She has attended several SBISD campuses – Ridgecrest Elementary and Landrum Middle. Early on, she took up volleyball and in middle school added basketball skills to her athletic likes.

Her love of sports is tied to her team members. “It’s about the friendships I made there, that’s for sure. I know that I will stay close to many of the girls I met over the last four years,” she said.

Julieta is popular at NHS. She was student council vice president this year, and won the Captain, Most Improved and Most Valuable Team Member sports awards. She’s a Character Without Question Award recipient and holds National Honor Society and academic excellence honors, among other honors.

“Julieta Muñoz is a great student who has taken rigorous classes and makes good grades,” Northbrook Principal Randolph Adami said.

She is so friendly, he looked forward to greeting her in person on most mornings.

As a big Texas A&M booster, Adami is excited about Julieta making her final college choice: “Julieta will make a great Aggie!”

The Northbrook principal rates Priscilla Bello just as highly, too. “She represents herself, her family and the high school very well . . . She really represents what is good about our school,” Principal Adami said.

EMERGE’s Nuñez ranks her as one of the most motivated students she has ever worked with, and in her job she’s mentored many high-achievers. Priscilla is the only Northbrook student who applied for, and then was selected to attend a student fly-in program at one of her top pick colleges in the Northeast.

“Priscilla just has this ability to set her own goals and do whatever she needs to do to reach them. She has always been clear on the fact that she wants to attend college outside of the state of Texas and be independent,” Nuñez said.

At Northbrook, she was an athlete, running cross country three years and playing basketball. She made a trumpet come alive in marching band for several years, and she was also in Varsity Math, a most popular academic group at NHS.

She began her SBISD career in prekindergarten at Edgewood Elementary, then later attended Hollibrook and Northbrook Middle.

EMERGE helped Priscilla expand her thinking about college going, and what was offered past Texas borders.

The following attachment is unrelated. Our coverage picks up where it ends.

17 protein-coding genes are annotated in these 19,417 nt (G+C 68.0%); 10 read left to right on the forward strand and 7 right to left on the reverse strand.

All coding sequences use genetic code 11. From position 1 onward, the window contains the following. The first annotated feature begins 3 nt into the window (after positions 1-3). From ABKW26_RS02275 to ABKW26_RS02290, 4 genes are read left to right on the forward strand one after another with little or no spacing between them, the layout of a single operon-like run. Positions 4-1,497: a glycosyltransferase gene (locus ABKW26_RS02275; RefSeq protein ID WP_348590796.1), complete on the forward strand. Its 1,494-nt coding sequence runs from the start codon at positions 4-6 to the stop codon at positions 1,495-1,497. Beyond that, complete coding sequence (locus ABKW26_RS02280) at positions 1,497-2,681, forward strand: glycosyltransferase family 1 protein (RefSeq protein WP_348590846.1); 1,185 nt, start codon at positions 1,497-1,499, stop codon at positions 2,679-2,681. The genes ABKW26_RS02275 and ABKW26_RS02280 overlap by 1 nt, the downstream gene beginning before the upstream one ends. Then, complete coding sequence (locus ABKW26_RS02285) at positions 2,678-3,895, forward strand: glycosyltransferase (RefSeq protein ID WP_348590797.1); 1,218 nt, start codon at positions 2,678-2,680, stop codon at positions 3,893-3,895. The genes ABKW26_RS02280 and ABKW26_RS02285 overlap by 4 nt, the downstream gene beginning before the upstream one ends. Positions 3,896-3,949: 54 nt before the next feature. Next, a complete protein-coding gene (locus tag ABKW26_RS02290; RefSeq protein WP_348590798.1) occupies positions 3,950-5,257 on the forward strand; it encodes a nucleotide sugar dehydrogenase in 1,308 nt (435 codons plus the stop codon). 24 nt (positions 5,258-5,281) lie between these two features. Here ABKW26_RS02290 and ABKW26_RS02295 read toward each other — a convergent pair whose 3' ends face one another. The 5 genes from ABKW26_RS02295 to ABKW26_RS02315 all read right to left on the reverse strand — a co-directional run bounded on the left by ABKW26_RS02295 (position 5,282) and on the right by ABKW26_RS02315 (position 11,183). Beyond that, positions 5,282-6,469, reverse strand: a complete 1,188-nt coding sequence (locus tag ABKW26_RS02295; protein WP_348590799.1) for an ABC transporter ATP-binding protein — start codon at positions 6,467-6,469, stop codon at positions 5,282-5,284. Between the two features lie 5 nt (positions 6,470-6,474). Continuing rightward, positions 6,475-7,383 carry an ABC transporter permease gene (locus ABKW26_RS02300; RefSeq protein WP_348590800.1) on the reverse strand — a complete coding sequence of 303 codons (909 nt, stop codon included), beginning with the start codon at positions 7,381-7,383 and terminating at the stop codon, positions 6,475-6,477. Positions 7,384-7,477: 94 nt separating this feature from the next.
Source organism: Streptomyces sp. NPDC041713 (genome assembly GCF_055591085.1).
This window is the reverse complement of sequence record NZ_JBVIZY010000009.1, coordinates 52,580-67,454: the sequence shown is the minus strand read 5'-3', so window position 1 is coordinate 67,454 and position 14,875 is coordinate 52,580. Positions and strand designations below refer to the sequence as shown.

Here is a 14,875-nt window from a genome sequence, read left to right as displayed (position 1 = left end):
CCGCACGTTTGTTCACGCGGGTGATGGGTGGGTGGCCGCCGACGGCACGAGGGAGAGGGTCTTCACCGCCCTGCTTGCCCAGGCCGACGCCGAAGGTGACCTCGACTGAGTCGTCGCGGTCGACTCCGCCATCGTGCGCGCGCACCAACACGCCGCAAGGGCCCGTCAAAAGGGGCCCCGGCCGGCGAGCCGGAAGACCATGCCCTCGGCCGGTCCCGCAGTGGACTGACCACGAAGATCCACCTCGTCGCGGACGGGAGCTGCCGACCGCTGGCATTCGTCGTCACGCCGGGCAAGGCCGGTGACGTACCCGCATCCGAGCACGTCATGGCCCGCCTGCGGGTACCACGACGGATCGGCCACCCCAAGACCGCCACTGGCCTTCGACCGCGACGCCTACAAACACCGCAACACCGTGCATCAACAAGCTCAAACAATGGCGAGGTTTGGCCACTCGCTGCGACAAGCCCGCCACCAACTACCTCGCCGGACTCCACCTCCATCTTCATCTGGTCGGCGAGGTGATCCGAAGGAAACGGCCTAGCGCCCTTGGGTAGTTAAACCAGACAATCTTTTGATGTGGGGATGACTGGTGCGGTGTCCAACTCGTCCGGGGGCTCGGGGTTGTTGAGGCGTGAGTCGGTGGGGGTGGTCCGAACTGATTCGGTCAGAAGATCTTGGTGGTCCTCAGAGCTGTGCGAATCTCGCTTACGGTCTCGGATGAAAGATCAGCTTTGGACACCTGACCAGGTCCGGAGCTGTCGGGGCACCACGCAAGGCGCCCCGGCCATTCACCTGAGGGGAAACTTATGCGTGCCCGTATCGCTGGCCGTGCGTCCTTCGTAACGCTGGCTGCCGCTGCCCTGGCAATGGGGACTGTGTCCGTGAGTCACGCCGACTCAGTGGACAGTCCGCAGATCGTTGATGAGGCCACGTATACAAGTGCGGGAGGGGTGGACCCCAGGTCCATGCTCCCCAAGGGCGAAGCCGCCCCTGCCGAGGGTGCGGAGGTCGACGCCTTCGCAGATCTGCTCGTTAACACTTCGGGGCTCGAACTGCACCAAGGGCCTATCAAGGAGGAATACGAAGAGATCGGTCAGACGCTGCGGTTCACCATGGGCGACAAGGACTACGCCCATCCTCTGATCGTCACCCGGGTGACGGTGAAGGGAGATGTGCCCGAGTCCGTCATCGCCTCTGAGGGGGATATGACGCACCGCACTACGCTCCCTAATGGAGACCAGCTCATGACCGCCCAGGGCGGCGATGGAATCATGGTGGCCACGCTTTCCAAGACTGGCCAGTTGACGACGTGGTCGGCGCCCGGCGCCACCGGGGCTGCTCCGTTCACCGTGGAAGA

“EMERGE was so important for me,” she said. “I was not thinking about more than Texas A&M or other colleges here [in state]. With the EMERGE program, I was first able to think about other schools, as well as other possibilities.”

Students selected for the program, like Priscilla and Julieta, work with counselors after school. They also attend college admissions workshops and receive help with test-assessment preparation. Students also have the opportunity to tour several colleges nationwide, a summertime option that Priscilla cherished.

Her college visits included Trinity and Connecticut College in New London, Conn. Both are small, liberal arts colleges, offering her good financial aid packages that include grants and scholarships.

At present, EMERGE partners with 150 colleges and universities across the United States that meet at least 85 percent of students’ demonstrated financial need. Based on nonprofit history, 75 percent of program students graduate in six years or less.

These statistics suggest that Priscilla and Julieta have not finished earning degrees after their diplomas are issued this week. Congratulations to both!


Spring Branch ISD will offer families and students an opportunity to purchase professional quality DVD recordings of May's 2019 Graduation Celebration.

The cost is $35 per video. DVDs will be available 4-6 weeks after the graduations take place. Use the link provided below to place your order. A booth will be set up in the coliseum's concession area during graduation to accept additional orders.

Survey Available April 1-26
Please take the Family Survey to help us serve you better!

Take the survey

Parents play a critical role in student success. Your feedback ensures Every Child has the support and resources needed to excel.

Your opinion matters!

The results are specific to each school. Families are encouraged to provide feedback on their child's school to help inform where the school is succeeding and where it can improve.  

  • Unique survey links were emailed to families directly by our partners at Panorama Education on April 1.
  • Families who did not receive an email from Panorama Education, please use this link to take the survey.
  • The survey is expected to take no more than 15 minutes, and can be taken in English, Spanish, Arabic, and five other languages.
  • If you have children at different schools, we ask that you fill out a survey for each school. If you have multiple children at one school, we ask that you take the survey with your oldest child in mind or take the survey once per child.
  • Survey data is benchmarked nationally to create a comprehensive understanding of the school’s culture and climate.

If you have trouble accessing your survey, email